It looks a little more like a space shuttle crash site than a residential structure. There is a method to this architectural madness, though, in the views the layers of terraced platforms afford of city, sea and sky from a hillside over Mumbai. The angular cuboid “House in Alibag” by Malik Architecture not only has a wild futuristic look, almost like an abstracted bird that’s about to fly away, it has one of the most awesome rooftop pools you’ve ever seen.
A series of exterior decks, walkways and bridges engage the landscape on multiple levels, making the home as much about movement (as its abstract forms suggest) as it is about dwelling.
A rooftop-deck infinity pool interfaces seamlessly with the architecture itself, and provides a connection for those swimming within it to the outside both by virtue of its edge-less-ness and the way it is thrust like a stage out over the ground below.
Thick concrete below both conceptually and physically supports steel above, including metal-and-glass residential tubes containing bedrooms, bathrooms and other private spaces outside of the more-open central atria.
Similarly geometric themes play out at other levels, from built-in planters on the ground level to interiors reminiscent of fractured glass or the refraction of diamonds.
Its designers wax ecstatic about the structure and the theory underpinning it, but at the end of the day this is something that fails or succeeds in the experience of the space … and the eye of the beholder.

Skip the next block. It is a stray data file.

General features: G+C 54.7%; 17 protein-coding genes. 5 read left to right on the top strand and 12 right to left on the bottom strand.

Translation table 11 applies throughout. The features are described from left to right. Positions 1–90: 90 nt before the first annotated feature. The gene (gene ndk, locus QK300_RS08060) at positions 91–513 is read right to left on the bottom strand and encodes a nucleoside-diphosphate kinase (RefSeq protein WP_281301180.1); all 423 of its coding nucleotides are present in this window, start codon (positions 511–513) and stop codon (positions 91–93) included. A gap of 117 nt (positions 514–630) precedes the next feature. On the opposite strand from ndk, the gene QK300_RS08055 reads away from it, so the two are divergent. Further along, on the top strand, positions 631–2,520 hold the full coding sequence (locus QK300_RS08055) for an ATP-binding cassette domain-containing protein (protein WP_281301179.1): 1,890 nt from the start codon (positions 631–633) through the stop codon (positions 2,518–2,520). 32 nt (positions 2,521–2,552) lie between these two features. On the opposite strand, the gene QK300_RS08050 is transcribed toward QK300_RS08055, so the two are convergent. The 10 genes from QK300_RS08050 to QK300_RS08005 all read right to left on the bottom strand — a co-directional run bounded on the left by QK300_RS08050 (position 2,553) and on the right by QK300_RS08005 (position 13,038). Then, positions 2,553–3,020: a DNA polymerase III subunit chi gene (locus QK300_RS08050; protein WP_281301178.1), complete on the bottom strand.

More from the architects
“The site for this home is a hill in Alibag, an erstwhile village near Mumbai which has now become a destination for resorts and second homes. The site enjoys a stunning view, not only of the rolling contours surrounding it, but of the sea and the skyline of Mumbai in the distance. Conceptually, the design of the home is a departure from the ‘stepped terrace’ typology that one would conventionally employ on a heavily contoured site. Instead, we chose to deconstruct a cuboid that is tilted and suspended over the ground and seems to simultaneously ‘float’ and ‘flow’ down the hill.”
“The creation of singular sensory experiences has been the primary organizing and sculpting vector. Numerous geometric inflections and articulations are designed to engage the senses in unconventional ways. A walk through the house is meant to yield unique moments of being suspended in space, of intimate enclosure, of vertiginous assaults but most importantly, of being connected to nature. The structure follows the design philosophy with concrete planes making contact with the ground, while steel floats above it. The home seems to conduct a constant dialogue with the ground on which it rests; it is informed by the earth but chooses at certain junctures to thrust over a precipice, completely oblivious of it.”